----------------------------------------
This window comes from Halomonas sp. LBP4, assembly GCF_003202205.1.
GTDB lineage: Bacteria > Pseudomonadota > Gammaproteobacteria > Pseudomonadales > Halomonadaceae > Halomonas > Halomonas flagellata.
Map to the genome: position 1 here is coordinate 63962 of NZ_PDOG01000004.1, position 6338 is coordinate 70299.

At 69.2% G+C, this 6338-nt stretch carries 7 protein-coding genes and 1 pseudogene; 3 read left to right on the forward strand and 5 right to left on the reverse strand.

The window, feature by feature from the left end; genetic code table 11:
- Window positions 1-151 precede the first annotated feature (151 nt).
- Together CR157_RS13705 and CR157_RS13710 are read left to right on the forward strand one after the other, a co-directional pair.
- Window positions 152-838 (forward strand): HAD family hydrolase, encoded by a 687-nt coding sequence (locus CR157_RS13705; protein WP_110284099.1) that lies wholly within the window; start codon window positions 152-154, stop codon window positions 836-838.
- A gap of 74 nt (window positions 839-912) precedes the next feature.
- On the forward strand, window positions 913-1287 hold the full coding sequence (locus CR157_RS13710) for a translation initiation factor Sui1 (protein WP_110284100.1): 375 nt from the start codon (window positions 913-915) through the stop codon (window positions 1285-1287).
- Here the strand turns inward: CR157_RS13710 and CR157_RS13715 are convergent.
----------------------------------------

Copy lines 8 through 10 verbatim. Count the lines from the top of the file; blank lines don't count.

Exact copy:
- Window positions 152-838 (forward strand): HAD family hydrolase, encoded by a 687-nt coding sequence (locus CR157_RS13705; protein WP_110284099.1) that lies wholly within the window; start codon window positions 152-154, stop codon window positions 836-838.
- A gap of 74 nt (window positions 839-912) precedes the next feature.
- On the forward strand, window positions 913-1287 hold the full coding sequence (locus CR157_RS13710) for a translation initiation factor Sui1 (protein WP_110284100.1): 375 nt from the start codon (window positions 913-915) through the stop codon (window positions 1285-1287).